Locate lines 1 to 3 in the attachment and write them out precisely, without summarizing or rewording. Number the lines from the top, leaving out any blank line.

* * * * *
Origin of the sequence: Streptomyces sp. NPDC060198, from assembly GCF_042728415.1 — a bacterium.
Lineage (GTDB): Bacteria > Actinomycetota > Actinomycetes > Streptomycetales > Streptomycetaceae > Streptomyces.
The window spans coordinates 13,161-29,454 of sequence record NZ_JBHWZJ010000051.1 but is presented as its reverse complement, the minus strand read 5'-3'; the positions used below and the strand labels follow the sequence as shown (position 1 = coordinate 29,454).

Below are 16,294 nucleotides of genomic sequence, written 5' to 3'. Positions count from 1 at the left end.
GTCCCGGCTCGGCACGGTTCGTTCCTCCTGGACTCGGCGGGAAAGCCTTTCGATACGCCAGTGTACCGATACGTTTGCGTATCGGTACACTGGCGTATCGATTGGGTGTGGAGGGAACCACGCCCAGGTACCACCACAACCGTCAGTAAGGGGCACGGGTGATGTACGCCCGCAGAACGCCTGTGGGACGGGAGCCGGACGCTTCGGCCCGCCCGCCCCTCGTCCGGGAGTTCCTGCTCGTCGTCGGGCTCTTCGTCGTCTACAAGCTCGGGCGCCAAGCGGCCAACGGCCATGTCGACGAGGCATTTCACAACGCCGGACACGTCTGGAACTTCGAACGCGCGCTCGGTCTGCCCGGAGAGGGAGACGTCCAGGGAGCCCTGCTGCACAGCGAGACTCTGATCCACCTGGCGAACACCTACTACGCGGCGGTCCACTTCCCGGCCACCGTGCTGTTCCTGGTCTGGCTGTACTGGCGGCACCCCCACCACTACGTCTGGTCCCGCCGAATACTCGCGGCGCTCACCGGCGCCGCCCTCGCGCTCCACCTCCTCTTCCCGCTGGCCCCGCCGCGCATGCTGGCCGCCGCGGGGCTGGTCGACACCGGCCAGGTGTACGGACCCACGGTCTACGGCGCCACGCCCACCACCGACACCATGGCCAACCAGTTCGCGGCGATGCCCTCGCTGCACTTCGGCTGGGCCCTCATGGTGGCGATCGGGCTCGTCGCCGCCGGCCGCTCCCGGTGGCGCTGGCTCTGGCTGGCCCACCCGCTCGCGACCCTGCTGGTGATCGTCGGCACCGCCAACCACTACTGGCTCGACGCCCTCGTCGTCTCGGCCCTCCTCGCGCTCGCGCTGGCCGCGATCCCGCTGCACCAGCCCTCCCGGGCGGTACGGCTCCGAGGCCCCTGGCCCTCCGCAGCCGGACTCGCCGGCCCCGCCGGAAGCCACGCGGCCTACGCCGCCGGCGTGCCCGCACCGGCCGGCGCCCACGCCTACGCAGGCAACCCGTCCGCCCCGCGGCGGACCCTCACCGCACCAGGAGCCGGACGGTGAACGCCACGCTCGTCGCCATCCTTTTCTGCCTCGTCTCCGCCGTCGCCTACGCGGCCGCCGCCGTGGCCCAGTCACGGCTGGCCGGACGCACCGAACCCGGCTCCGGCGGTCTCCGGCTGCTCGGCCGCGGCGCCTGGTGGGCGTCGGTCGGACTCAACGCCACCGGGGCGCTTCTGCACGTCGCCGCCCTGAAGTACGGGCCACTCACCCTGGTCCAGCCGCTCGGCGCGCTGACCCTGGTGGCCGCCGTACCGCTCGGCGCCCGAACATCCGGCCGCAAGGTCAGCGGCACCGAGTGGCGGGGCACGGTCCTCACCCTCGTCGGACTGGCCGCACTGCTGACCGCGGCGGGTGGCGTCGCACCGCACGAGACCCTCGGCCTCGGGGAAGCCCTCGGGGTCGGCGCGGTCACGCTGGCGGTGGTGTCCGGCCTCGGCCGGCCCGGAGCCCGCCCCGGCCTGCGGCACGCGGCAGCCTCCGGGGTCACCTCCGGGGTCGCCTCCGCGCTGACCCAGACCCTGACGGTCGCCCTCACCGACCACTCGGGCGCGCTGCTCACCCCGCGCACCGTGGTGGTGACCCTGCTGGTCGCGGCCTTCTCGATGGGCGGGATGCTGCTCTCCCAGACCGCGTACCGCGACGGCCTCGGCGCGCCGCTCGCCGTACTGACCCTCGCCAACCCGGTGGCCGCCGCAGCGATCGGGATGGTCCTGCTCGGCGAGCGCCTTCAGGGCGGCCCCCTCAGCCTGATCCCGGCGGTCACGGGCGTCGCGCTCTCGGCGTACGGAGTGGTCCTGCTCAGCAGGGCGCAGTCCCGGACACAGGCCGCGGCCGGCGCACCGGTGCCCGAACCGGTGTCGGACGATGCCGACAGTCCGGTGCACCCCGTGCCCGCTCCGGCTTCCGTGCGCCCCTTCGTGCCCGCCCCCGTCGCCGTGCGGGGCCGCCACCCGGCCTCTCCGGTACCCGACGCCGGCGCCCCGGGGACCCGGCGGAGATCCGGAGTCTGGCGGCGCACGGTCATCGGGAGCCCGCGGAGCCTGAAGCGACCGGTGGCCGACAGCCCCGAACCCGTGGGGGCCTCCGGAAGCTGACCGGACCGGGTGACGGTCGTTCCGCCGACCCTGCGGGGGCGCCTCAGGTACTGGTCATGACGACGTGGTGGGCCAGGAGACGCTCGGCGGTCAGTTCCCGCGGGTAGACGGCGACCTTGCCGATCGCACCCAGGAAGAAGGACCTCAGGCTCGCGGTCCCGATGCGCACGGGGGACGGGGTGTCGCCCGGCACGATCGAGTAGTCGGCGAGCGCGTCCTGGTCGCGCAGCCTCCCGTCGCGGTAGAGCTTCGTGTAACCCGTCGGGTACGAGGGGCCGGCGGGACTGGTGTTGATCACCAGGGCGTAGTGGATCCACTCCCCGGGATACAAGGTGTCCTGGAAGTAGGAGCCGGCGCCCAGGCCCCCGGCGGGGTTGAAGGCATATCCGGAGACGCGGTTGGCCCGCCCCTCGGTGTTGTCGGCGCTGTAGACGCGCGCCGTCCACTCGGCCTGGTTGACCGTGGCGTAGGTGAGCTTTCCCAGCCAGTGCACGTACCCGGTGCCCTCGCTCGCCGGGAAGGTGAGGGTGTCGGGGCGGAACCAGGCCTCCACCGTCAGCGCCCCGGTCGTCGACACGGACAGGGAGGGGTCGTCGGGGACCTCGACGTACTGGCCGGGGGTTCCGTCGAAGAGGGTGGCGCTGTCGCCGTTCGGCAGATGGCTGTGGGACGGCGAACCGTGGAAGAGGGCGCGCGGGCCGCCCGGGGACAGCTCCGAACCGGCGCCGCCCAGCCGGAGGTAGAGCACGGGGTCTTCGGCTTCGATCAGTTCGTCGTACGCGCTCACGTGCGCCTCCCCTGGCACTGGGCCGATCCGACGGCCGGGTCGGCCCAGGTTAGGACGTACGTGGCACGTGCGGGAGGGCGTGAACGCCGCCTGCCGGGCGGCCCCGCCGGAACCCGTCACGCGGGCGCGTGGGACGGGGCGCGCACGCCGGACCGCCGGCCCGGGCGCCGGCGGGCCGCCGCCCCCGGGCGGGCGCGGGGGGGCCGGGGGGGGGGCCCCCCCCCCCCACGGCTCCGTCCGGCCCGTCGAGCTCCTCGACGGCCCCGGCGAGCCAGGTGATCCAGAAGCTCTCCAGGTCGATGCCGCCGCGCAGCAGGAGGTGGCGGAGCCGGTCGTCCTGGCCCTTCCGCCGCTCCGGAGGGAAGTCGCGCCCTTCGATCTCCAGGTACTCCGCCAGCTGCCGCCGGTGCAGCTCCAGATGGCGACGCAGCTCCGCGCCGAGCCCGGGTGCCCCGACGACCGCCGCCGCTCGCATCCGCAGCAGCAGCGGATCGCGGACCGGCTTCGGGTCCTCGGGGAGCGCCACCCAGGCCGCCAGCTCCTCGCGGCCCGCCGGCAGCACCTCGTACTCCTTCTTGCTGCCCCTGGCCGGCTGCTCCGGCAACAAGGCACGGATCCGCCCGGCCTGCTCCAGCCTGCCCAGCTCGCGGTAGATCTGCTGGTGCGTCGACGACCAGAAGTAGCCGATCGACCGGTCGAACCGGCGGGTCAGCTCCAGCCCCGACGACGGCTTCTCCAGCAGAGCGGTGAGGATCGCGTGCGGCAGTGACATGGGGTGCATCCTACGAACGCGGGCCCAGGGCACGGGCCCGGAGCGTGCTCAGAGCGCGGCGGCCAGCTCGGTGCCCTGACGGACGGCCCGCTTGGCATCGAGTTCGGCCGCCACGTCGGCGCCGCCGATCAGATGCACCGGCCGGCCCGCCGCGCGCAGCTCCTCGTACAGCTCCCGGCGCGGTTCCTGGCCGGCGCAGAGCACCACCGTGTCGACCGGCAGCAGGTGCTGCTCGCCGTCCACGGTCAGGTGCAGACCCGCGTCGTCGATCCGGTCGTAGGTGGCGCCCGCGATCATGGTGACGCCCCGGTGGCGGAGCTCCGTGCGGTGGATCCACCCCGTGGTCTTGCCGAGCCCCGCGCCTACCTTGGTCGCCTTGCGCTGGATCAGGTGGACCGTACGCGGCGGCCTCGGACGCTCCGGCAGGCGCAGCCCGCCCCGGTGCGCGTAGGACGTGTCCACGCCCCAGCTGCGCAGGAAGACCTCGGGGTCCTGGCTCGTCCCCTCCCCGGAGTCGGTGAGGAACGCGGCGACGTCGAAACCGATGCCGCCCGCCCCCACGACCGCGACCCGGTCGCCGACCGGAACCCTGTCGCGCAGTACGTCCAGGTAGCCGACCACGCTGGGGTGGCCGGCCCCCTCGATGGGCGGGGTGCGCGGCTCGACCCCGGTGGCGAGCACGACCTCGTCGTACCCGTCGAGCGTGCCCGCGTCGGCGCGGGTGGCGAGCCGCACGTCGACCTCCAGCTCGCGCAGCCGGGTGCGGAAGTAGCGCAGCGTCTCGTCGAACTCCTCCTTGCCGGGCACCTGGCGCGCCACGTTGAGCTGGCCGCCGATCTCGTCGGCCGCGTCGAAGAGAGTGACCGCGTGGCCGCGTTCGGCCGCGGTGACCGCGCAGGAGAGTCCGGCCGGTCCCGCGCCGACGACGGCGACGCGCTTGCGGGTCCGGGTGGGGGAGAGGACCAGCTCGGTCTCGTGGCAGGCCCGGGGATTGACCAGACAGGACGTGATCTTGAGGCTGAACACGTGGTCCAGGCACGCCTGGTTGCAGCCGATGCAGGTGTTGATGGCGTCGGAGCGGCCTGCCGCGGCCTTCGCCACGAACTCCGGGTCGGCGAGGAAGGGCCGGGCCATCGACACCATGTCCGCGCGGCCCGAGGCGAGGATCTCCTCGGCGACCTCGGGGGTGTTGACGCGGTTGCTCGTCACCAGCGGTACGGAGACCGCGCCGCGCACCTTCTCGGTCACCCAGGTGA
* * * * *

Origin of the sequence: Streptomyces sp. NPDC060198, from assembly GCF_042728415.1 — a bacterium.
Lineage (GTDB): Bacteria > Actinomycetota > Actinomycetes > Streptomycetales > Streptomycetaceae > Streptomyces.
The window spans coordinates 13,161-29,454 of sequence record NZ_JBHWZJ010000051.1 but is presented as its reverse complement, the minus strand read 5'-3'; the positions used below and the strand labels follow the sequence as shown (position 1 = coordinate 29,454).